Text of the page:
After building Bristol-based financial services firm Hargreaves Lansdown into a £6 billion behemoth, Hargreaves retired in 2010 to focus on pulling up his bootstraps by cannibalising public assets. The privatisation of Royal Mail in 2013 saw Hargreaves pocket £45.7 million.
This self-described, self-made billionaire has said of his wealth, “I don’t really do very much with it” (aside from the odd £15 million private jet). While he does pay all UK taxes, the fact that he can have more than £3 billion in personal wealth that “isn’t doing much” says more about our tax system and the distribution of wealth than Hargreaves himself.
Time it would it average Bristolian to earn that? 17,328 years
How long ago was that? Homosapiens emerge as the sole survivors in the once diverse human family .
Terrance Mordaunt, 70, took over the Bristol Port as co-owner after its privatisation in 1991.
Mordaunt is a relative pauper in comparison with the Scrooge McDuck opulence of others on this list. He does however have as strong a commitment to putting his vast wealth where his mouth is and standing up for what he believes in.
Mordaunt personally gave £100,000 to the official Vote Leave campaign and is a long-time major donor to the Conservative Party. In 2014, Charlotte Leslie, former Bristol North West Conservative MP was forced to apologise for not declaring £17,000 in donations from a Bristol Port company boss while asking a series of Parliamentary questions related to the Port’s business and lobbying efforts to prevent the Severn Tidal Barrage from being built. In May 2019, he made donations of £25,000 each to two renowned charity cases, Boris Johnson and Jeremy Hunt.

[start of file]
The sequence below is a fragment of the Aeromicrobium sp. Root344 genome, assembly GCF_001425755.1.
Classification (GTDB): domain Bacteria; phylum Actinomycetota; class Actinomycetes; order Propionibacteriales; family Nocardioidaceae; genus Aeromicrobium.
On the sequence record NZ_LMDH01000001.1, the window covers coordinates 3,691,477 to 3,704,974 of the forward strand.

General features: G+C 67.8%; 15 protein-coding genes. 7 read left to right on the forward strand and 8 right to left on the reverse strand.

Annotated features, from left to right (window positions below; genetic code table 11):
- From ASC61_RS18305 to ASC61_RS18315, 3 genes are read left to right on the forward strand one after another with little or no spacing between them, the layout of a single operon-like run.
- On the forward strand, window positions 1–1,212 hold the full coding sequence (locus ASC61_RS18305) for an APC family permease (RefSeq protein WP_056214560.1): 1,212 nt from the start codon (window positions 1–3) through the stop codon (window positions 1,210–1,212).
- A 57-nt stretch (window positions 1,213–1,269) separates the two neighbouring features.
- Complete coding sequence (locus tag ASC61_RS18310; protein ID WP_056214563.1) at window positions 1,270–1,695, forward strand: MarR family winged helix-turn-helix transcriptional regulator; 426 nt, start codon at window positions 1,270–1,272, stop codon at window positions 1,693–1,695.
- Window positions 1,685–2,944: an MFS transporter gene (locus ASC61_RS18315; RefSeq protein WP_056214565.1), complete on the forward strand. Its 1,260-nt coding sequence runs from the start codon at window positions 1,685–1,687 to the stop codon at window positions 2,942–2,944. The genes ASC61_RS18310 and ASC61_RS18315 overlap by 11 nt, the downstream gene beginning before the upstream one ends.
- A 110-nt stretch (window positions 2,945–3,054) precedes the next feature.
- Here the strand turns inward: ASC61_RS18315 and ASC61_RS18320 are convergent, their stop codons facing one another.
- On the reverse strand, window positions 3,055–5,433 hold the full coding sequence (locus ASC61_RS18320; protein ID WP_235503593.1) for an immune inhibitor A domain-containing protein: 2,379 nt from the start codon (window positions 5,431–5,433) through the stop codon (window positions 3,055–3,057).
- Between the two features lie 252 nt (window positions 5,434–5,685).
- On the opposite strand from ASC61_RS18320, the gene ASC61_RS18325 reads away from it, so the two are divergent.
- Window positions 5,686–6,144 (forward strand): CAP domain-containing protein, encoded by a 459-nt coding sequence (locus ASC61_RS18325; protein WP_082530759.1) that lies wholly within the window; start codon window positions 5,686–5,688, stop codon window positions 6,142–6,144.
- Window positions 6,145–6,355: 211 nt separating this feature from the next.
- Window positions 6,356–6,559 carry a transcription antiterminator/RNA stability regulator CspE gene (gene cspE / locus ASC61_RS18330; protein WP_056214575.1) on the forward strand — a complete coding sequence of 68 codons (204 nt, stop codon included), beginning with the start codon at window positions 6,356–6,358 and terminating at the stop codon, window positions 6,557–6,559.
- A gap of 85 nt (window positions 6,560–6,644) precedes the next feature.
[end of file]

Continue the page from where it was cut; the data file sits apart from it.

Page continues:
A member of local rich man’s gang the Merchant Venturers, Mordaunt also sits on the board of the Global Warming Policy Forum – professional climate change deniers who in the face of overwhelming scientific evidence are committed to muddying the waters over climate science and lobbying against investments in renewables and green economic policy. This is of course wholly unconnected to Mordaunt’s interests in Bristol Oil and Gas Company, or in the huge quantities of fossil fuel that enters the UK through his ports.
Time it would it average Bristolian* to earn that? 58,915 years
How long ago was that? Our ancestors are breeding with Neanderthals.
Steve Lansdown is currently bankrolling Bristol City FC from the tax haven of Guernsey, having made his fortune as co-founder of Hargreaves Lansdown. Unlike his partner Peter Hargreaves, above, Lansdown said he had “no qualms” about moving his excessive treasure out of the taxman’s reach.
Lansdown, 66, has been pumping money into the club. On the one hand, this is par for the course for teams trying to make it big, but – as
the Cable has pointed out elsewhere – it’s a worry for the clubs in question. All the hypercomplex accounting needed to pull it off means that clubs can have little or no warning of problems faced by their super-rich backers. Especially if, like City, you have taken out the biggest loan (£40 million) in the Championship in the last decade.
Lansdown has spent a long time in the shadow of his much wealthier partner Hargreaves, but in many ways seems to be much more the cartoonish billionaire, buying up local sports clubs from his island hideaway. On the one hand the childlike fantasy fulfilment is kind of endearing and until you think: “Imagine the problems we could solve with this money.”